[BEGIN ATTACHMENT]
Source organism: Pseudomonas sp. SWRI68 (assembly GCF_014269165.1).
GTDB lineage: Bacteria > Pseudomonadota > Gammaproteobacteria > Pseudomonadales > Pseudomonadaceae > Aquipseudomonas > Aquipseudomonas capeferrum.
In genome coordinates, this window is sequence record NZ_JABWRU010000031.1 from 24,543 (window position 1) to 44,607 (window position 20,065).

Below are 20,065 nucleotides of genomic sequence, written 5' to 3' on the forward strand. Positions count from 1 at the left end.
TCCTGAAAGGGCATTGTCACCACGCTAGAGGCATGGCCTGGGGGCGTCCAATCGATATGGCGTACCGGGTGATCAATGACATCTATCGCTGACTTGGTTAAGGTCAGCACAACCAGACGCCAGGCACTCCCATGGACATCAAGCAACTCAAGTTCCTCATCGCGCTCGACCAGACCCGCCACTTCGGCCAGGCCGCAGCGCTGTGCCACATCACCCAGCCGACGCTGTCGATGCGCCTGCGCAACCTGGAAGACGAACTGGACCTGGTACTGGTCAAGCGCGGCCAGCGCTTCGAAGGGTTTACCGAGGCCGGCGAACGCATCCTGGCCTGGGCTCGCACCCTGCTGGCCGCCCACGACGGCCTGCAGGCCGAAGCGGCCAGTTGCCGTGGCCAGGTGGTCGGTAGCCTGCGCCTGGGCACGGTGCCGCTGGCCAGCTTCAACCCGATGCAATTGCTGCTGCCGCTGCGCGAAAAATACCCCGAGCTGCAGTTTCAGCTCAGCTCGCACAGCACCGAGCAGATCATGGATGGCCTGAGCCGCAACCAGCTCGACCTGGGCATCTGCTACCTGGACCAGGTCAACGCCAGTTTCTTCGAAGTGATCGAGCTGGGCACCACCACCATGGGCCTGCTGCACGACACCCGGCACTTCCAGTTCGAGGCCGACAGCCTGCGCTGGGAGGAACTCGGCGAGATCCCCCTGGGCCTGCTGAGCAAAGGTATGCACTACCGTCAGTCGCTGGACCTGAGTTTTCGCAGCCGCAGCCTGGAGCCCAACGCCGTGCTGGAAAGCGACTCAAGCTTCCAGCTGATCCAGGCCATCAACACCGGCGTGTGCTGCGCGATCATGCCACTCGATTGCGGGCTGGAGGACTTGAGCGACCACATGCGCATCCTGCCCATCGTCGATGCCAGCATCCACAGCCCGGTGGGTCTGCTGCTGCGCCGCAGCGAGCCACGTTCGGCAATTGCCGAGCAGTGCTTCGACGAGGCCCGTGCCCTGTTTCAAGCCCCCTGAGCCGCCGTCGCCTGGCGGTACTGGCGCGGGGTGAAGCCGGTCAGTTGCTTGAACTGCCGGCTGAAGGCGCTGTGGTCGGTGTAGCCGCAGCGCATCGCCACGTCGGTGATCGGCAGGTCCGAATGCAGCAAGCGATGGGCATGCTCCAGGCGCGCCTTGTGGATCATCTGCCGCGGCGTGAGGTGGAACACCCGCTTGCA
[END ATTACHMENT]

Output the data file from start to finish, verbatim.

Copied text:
Source organism: Pseudomonas sp. SWRI68 (assembly GCF_014269165.1).
GTDB lineage: Bacteria > Pseudomonadota > Gammaproteobacteria > Pseudomonadales > Pseudomonadaceae > Aquipseudomonas > Aquipseudomonas capeferrum.
In genome coordinates, this window is sequence record NZ_JABWRU010000031.1 from 24,543 (window position 1) to 44,607 (window position 20,065).

Below are 20,065 nucleotides of genomic sequence, written 5' to 3' on the forward strand. Positions count from 1 at the left end.
TCCTGAAAGGGCATTGTCACCACGCTAGAGGCATGGCCTGGGGGCGTCCAATCGATATGGCGTACCGGGTGATCAATGACATCTATCGCTGACTTGGTTAAGGTCAGCACAACCAGACGCCAGGCACTCCCATGGACATCAAGCAACTCAAGTTCCTCATCGCGCTCGACCAGACCCGCCACTTCGGCCAGGCCGCAGCGCTGTGCCACATCACCCAGCCGACGCTGTCGATGCGCCTGCGCAACCTGGAAGACGAACTGGACCTGGTACTGGTCAAGCGCGGCCAGCGCTTCGAAGGGTTTACCGAGGCCGGCGAACGCATCCTGGCCTGGGCTCGCACCCTGCTGGCCGCCCACGACGGCCTGCAGGCCGAAGCGGCCAGTTGCCGTGGCCAGGTGGTCGGTAGCCTGCGCCTGGGCACGGTGCCGCTGGCCAGCTTCAACCCGATGCAATTGCTGCTGCCGCTGCGCGAAAAATACCCCGAGCTGCAGTTTCAGCTCAGCTCGCACAGCACCGAGCAGATCATGGATGGCCTGAGCCGCAACCAGCTCGACCTGGGCATCTGCTACCTGGACCAGGTCAACGCCAGTTTCTTCGAAGTGATCGAGCTGGGCACCACCACCATGGGCCTGCTGCACGACACCCGGCACTTCCAGTTCGAGGCCGACAGCCTGCGCTGGGAGGAACTCGGCGAGATCCCCCTGGGCCTGCTGAGCAAAGGTATGCACTACCGTCAGTCGCTGGACCTGAGTTTTCGCAGCCGCAGCCTGGAGCCCAACGCCGTGCTGGAAAGCGACTCAAGCTTCCAGCTGATCCAGGCCATCAACACCGGCGTGTGCTGCGCGATCATGCCACTCGATTGCGGGCTGGAGGACTTGAGCGACCACATGCGCATCCTGCCCATCGTCGATGCCAGCATCCACAGCCCGGTGGGTCTGCTGCTGCGCCGCAGCGAGCCACGTTCGGCAATTGCCGAGCAGTGCTTCGACGAGGCCCGTGCCCTGTTTCAAGCCCCCTGAGCCGCCGTCGCCTGGCGGTACTGGCGCGGGGTGAAGCCGGTCAGTTGCTTGAACTGCCGGCTGAAGGCGCTGTGGTCGGTGTAGCCGCAGCGCATCGCCACGTCGGTGATCGGCAGGTCCGAATGCAGCAAGCGATGGGCATGCTCCAGGCGCGCCTTGTGGATCATCTGCCGCGGCGTGAGGTGGAACACCCGCTTGCA